COVID-19 has changed how we work, and as the first third of 2021 comes and goes many IT and cloud companies have adapted. However, companies that still need to undergo SOC 2 attestation, or who still have not done so for one reason or another, might find the current challenges of auditing and compliance under pandemic restrictions intimidating.
Here, we’ll discuss an overview of some of the challenges that might come up during SOC 2 attestation during COVID-19. Rather than seeing these challenges as hopeless, we believe that, with the right security partner, they are easily dealt with as part of getting back to business.
The Impact of COVID-19 on Security Measures
Implementing and maintaining security controls is an involved job that requires an investment in time and money. As companies feel the pinch of COVID-19 and adjust at the beginning of 2021, changes in infrastructure and workforce will impact how readily these companies can fulfill requirements under SOC 2.
If your business has transitioned to a remote workforce or undergone (or continues to undergo) personnel changes, then there are several ways in which you might find SOC 2 attestation difficult.
Consider the following questions:
- Has IT or security leadership been consolidated, changed, or cut due to changes in your workforce or technology demands? If so, there could be critical areas where new leadership will need to wear multiple hats to recognize places where SOC 2 attestation could be impacted.
- Does your organization have the right security measures in place to support workers in multiple areas? Remote work is the norm for many companies right now, and many have adjusted their security measures enough to meet the challenges of security. However, if you have existing or upcoming SOC 2 attestation maintaining critical security measures could slip through the cracks of a hybrid workforce.
- What kind of cloud environment are you using, and who has access to it? Businesses have increasingly moved production and other operations to public cloud environments, which can pose additional challenges for security (not to mention adding another layer of security audits and certification to the entire system). Does your documentation include increased reliance on public or hybrid cloud infrastructures, if you use them?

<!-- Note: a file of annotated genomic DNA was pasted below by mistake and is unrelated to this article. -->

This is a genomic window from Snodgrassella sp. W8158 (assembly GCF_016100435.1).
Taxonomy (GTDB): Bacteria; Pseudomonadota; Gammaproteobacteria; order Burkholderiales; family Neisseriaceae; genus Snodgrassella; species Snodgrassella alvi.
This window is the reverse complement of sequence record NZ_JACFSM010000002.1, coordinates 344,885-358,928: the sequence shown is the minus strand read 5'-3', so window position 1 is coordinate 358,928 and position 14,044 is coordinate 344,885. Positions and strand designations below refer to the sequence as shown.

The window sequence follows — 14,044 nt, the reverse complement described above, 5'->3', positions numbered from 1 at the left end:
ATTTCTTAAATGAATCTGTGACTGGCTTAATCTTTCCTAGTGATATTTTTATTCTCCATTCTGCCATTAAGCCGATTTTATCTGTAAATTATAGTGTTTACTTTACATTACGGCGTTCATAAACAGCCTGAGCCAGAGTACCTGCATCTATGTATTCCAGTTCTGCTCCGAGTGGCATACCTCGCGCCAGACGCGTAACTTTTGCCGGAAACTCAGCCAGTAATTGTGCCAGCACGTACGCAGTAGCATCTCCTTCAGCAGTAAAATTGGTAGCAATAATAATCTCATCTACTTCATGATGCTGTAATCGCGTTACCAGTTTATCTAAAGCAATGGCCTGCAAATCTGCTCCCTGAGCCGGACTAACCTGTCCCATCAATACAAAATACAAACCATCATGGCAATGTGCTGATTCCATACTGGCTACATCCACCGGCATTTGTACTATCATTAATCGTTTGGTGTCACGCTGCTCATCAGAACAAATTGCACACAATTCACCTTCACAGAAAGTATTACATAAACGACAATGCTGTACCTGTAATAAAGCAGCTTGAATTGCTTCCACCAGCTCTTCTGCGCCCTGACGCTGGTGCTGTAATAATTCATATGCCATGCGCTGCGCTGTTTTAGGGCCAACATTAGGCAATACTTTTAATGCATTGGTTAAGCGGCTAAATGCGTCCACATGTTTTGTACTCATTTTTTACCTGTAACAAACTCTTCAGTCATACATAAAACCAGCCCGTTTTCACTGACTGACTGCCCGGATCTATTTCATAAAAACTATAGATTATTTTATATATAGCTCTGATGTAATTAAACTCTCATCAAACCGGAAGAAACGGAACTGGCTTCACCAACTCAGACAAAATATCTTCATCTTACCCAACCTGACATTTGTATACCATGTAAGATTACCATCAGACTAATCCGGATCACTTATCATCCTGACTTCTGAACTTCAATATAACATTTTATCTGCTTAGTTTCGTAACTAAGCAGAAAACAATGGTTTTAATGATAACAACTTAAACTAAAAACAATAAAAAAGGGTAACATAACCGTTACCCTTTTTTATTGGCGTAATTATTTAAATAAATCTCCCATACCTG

- Can you recover from furloughed or lost staff that managed documentation? Gaps in employment can severely limit how security controls work (or don’t) in testing and operational situations. Furthermore, if an individual is responsible for managing documentation (if you don’t have an automation solution, for example) hasn’t maintained that documentation well, or in a way that can be easily transitioned, your compliance could be impacted.
Even small changes in location, technology, or personnel can call for a reexamination of your security controls and configuration.
COVID-19 and Risk Assessment
It’s not just security controls that have been impacted by COVID-19. SOC-2 risk assessment has also taken a hit and called for businesses to re-evaluate and reorganize their assessment procedures:
- Any organization conducting risk assessment now needs to take into account all the above-listed changes to security controls and the attack surface available for hackers due to remote workers, cloud infrastructure, etc.
- Risk assessment should also consider additional efforts for training and education for employees. The reality of employees failing to practice good cyber hygiene in terms of simple practices like avoiding phishing scams, not utilizing secure connections, or failing to use secure devices will factor into the risk an organization takes on.
- Any new technologies added to your system will necessarily call for new attention to the scope and scale of risk in terms of resilience and continuity. Secure tools like secure managed file transfer, secure email, and file sharing for third parties introduce entirely new levels of security problems that must be considered in the risk assessment process.